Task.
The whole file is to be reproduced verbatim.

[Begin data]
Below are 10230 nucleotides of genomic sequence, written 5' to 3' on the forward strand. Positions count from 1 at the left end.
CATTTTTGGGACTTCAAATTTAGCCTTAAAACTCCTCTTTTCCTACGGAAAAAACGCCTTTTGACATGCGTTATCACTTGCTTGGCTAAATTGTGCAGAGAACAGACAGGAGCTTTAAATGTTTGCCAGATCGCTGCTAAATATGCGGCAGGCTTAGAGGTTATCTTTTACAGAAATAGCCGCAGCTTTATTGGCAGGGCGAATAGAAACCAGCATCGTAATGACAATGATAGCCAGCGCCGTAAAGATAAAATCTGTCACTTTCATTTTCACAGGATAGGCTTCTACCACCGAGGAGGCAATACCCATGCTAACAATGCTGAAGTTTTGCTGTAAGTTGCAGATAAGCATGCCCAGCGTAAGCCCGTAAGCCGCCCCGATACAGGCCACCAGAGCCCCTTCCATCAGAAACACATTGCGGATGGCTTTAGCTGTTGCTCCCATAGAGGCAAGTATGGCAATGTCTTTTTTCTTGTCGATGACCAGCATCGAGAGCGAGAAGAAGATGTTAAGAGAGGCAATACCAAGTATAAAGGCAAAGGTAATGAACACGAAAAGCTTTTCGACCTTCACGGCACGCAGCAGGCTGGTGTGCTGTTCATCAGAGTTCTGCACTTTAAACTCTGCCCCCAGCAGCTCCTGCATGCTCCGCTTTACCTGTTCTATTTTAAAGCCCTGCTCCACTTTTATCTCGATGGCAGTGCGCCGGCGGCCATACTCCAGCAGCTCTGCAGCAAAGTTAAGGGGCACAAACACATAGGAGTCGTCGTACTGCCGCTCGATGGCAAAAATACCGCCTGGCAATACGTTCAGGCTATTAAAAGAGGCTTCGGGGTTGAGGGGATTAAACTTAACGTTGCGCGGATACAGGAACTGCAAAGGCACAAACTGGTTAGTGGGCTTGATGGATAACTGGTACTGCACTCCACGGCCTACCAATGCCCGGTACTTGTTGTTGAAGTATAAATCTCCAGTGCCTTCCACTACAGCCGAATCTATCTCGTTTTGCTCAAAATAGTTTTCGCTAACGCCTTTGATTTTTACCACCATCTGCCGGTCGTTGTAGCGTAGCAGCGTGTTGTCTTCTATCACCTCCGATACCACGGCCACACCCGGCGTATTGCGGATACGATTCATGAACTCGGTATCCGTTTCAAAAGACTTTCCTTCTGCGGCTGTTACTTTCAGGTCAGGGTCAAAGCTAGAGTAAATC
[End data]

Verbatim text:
Below are 10230 nucleotides of genomic sequence, written 5' to 3' on the forward strand. Positions count from 1 at the left end.
CATTTTTGGGACTTCAAATTTAGCCTTAAAACTCCTCTTTTCCTACGGAAAAAACGCCTTTTGACATGCGTTATCACTTGCTTGGCTAAATTGTGCAGAGAACAGACAGGAGCTTTAAATGTTTGCCAGATCGCTGCTAAATATGCGGCAGGCTTAGAGGTTATCTTTTACAGAAATAGCCGCAGCTTTATTGGCAGGGCGAATAGAAACCAGCATCGTAATGACAATGATAGCCAGCGCCGTAAAGATAAAATCTGTCACTTTCATTTTCACAGGATAGGCTTCTACCACCGAGGAGGCAATACCCATGCTAACAATGCTGAAGTTTTGCTGTAAGTTGCAGATAAGCATGCCCAGCGTAAGCCCGTAAGCCGCCCCGATACAGGCCACCAGAGCCCCTTCCATCAGAAACACATTGCGGATGGCTTTAGCTGTTGCTCCCATAGAGGCAAGTATGGCAATGTCTTTTTTCTTGTCGATGACCAGCATCGAGAGCGAGAAGAAGATGTTAAGAGAGGCAATACCAAGTATAAAGGCAAAGGTAATGAACACGAAAAGCTTTTCGACCTTCACGGCACGCAGCAGGCTGGTGTGCTGTTCATCAGAGTTCTGCACTTTAAACTCTGCCCCCAGCAGCTCCTGCATGCTCCGCTTTACCTGTTCTATTTTAAAGCCCTGCTCCACTTTTATCTCGATGGCAGTGCGCCGGCGGCCATACTCCAGCAGCTCTGCAGCAAAGTTAAGGGGCACAAACACATAGGAGTCGTCGTACTGCCGCTCGATGGCAAAAATACCGCCTGGCAATACGTTCAGGCTATTAAAAGAGGCTTCGGGGTTGAGGGGATTAAACTTAACGTTGCGCGGATACAGGAACTGCAAAGGCACAAACTGGTTAGTGGGCTTGATGGATAACTGGTACTGCACTCCACGGCCTACCAATGCCCGGTACTTGTTGTTGAAGTATAAATCTCCAGTGCCTTCCACTACAGCCGAATCTATCTCGTTTTGCTCAAAATAGTTTTCGCTAACGCCTTTGATTTTTACCACCATCTGCCGGTCGTTGTAGCGTAGCAGCGTGTTGTCTTCTATCACCTCCGATACCACGGCCACACCCGGCGTATTGCGGATACGATTCATGAACTCGGTATCCGTTTCAAAAGACTTTCCTTCTGCGGCTGTTACTTTCAGGTCAGGGTCAAAGCTAGAGTAAATC